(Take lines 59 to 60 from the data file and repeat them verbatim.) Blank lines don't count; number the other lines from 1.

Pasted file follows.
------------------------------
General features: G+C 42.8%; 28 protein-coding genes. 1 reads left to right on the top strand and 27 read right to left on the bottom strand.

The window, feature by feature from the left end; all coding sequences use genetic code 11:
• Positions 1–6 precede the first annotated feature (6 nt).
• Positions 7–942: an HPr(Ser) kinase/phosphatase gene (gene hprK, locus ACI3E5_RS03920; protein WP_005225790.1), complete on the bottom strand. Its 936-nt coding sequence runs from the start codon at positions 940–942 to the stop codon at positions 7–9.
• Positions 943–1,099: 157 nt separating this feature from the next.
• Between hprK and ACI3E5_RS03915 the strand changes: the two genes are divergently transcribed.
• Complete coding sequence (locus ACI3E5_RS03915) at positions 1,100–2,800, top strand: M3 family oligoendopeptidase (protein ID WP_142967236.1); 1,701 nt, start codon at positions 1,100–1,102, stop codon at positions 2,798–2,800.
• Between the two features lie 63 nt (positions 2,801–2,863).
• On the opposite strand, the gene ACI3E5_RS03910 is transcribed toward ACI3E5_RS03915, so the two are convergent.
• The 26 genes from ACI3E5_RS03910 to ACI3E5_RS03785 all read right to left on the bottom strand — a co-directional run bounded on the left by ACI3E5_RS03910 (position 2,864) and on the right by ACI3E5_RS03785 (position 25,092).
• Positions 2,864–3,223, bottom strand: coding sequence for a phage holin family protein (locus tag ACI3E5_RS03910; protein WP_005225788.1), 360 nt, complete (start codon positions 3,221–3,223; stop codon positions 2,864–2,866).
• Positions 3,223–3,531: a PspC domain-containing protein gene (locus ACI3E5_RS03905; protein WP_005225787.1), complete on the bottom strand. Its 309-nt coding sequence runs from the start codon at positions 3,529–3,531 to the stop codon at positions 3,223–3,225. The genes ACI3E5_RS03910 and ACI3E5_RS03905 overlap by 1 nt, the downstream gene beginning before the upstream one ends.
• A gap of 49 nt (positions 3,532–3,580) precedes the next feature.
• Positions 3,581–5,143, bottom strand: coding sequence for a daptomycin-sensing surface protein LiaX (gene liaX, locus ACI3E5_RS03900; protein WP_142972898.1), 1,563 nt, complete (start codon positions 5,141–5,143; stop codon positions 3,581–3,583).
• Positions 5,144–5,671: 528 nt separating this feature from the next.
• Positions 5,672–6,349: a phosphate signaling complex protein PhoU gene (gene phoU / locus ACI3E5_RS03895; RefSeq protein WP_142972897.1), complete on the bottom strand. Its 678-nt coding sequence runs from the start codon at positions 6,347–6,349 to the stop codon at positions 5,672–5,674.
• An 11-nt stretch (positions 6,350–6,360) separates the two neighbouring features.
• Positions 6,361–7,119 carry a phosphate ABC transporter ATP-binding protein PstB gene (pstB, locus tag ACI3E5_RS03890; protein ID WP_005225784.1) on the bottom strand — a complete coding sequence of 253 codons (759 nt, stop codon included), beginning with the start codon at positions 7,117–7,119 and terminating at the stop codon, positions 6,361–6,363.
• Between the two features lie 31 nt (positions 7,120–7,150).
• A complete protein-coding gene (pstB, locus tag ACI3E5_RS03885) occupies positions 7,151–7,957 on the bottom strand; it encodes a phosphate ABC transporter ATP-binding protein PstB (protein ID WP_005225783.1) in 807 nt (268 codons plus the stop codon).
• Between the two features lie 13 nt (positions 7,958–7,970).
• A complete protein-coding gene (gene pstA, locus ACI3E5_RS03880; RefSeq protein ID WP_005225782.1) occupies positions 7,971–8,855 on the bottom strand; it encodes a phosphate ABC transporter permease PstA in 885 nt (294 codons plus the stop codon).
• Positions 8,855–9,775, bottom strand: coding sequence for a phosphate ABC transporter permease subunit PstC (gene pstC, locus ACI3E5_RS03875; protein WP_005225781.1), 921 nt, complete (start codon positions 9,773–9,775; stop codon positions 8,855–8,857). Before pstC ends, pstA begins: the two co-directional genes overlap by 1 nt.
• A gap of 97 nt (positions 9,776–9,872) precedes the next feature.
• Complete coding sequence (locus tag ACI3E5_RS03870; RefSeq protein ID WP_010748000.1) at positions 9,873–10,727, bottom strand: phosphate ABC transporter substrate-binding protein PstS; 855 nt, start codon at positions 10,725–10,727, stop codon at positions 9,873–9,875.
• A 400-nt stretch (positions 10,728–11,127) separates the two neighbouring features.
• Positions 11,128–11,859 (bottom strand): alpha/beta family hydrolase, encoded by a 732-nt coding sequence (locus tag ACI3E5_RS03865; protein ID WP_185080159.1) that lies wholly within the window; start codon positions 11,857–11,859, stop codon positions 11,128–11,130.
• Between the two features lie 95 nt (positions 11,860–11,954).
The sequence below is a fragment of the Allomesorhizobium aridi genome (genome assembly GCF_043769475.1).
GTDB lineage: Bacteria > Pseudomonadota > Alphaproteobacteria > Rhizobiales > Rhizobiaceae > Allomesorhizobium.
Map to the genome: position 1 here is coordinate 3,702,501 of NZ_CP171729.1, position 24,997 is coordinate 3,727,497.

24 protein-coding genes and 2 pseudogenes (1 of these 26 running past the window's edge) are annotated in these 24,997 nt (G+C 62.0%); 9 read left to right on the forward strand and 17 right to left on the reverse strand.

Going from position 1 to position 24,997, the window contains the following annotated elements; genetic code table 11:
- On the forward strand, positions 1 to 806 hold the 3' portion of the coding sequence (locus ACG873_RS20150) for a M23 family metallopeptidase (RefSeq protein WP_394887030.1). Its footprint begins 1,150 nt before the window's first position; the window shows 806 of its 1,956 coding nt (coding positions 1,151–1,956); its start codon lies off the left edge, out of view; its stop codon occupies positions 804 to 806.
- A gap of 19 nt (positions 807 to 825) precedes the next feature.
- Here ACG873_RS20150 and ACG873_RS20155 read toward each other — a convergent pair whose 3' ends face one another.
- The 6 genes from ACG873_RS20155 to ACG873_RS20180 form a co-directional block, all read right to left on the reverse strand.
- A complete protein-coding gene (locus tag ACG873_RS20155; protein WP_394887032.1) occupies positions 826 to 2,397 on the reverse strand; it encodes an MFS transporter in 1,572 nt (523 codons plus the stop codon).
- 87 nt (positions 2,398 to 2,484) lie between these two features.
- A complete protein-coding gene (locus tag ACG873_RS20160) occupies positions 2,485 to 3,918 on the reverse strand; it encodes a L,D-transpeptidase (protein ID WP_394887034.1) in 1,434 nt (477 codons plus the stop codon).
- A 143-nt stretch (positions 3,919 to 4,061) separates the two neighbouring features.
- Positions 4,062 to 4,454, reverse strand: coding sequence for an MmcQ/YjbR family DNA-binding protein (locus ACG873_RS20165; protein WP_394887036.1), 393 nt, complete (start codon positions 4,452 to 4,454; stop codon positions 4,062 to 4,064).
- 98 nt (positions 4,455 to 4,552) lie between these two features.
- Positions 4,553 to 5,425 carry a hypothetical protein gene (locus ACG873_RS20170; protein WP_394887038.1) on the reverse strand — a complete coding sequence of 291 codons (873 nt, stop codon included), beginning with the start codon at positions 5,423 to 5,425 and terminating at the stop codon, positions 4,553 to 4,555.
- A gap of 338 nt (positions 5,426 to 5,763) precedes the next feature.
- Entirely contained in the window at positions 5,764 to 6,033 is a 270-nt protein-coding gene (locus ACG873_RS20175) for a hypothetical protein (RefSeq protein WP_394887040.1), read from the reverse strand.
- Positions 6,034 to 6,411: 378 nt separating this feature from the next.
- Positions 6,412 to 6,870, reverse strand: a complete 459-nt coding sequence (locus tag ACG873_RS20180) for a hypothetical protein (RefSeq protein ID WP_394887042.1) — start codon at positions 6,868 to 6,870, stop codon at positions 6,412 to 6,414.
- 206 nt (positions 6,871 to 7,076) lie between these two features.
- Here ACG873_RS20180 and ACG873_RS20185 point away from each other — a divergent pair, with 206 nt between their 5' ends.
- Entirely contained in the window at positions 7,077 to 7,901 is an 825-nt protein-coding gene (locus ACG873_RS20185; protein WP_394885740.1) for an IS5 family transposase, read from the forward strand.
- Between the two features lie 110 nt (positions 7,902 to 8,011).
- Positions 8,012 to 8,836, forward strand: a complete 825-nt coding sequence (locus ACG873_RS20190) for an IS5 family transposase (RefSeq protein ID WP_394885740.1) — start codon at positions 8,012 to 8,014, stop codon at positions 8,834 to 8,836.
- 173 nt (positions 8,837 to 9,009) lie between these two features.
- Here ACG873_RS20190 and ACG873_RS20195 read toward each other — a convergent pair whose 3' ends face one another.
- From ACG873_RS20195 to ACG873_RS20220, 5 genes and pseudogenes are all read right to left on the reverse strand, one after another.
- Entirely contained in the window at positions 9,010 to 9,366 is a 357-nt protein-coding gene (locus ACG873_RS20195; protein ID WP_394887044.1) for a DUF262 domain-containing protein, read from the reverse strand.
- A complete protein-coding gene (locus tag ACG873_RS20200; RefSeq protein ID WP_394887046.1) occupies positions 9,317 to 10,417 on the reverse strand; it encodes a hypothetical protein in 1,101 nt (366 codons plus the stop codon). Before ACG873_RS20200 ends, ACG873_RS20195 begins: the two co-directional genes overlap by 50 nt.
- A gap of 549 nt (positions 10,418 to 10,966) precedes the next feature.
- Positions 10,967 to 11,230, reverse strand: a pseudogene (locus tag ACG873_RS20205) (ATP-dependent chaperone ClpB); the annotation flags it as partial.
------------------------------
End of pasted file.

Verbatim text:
- A gap of 549 nt (positions 10,418 to 10,966) precedes the next feature.
- Positions 10,967 to 11,230, reverse strand: a pseudogene (locus tag ACG873_RS20205) (ATP-dependent chaperone ClpB); the annotation flags it as partial.